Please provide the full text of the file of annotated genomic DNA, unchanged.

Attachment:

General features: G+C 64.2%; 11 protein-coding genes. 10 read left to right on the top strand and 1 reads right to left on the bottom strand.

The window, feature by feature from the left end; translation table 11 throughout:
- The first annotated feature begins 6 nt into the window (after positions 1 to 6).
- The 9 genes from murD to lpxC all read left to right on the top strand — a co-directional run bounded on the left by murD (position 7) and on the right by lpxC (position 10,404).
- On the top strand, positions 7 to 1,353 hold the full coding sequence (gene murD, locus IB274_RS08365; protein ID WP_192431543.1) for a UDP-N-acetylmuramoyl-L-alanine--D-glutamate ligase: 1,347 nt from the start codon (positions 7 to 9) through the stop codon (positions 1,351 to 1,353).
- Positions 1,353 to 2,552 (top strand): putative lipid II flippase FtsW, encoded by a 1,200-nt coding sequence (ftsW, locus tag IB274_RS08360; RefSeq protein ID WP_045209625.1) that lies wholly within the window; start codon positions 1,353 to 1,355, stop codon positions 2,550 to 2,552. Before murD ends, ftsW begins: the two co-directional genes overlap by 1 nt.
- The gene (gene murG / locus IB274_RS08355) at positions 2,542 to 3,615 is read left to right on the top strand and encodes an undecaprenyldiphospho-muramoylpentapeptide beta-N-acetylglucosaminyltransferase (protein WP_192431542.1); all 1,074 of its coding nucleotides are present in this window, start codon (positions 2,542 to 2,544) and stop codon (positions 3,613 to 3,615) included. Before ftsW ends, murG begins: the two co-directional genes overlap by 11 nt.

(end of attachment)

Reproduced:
General features: G+C 64.2%; 11 protein-coding genes. 10 read left to right on the top strand and 1 reads right to left on the bottom strand.

The window, feature by feature from the left end; translation table 11 throughout:
- The first annotated feature begins 6 nt into the window (after positions 1 to 6).
- The 9 genes from murD to lpxC all read left to right on the top strand — a co-directional run bounded on the left by murD (position 7) and on the right by lpxC (position 10,404).
- On the top strand, positions 7 to 1,353 hold the full coding sequence (gene murD, locus IB274_RS08365; protein ID WP_192431543.1) for a UDP-N-acetylmuramoyl-L-alanine--D-glutamate ligase: 1,347 nt from the start codon (positions 7 to 9) through the stop codon (positions 1,351 to 1,353).
- Positions 1,353 to 2,552 (top strand): putative lipid II flippase FtsW, encoded by a 1,200-nt coding sequence (ftsW, locus tag IB274_RS08360; RefSeq protein ID WP_045209625.1) that lies wholly within the window; start codon positions 1,353 to 1,355, stop codon positions 2,550 to 2,552. Before murD ends, ftsW begins: the two co-directional genes overlap by 1 nt.
- The gene (gene murG / locus IB274_RS08355) at positions 2,542 to 3,615 is read left to right on the top strand and encodes an undecaprenyldiphospho-muramoylpentapeptide beta-N-acetylglucosaminyltransferase (protein WP_192431542.1); all 1,074 of its coding nucleotides are present in this window, start codon (positions 2,542 to 2,544) and stop codon (positions 3,613 to 3,615) included. Before ftsW ends, murG begins: the two co-directional genes overlap by 11 nt.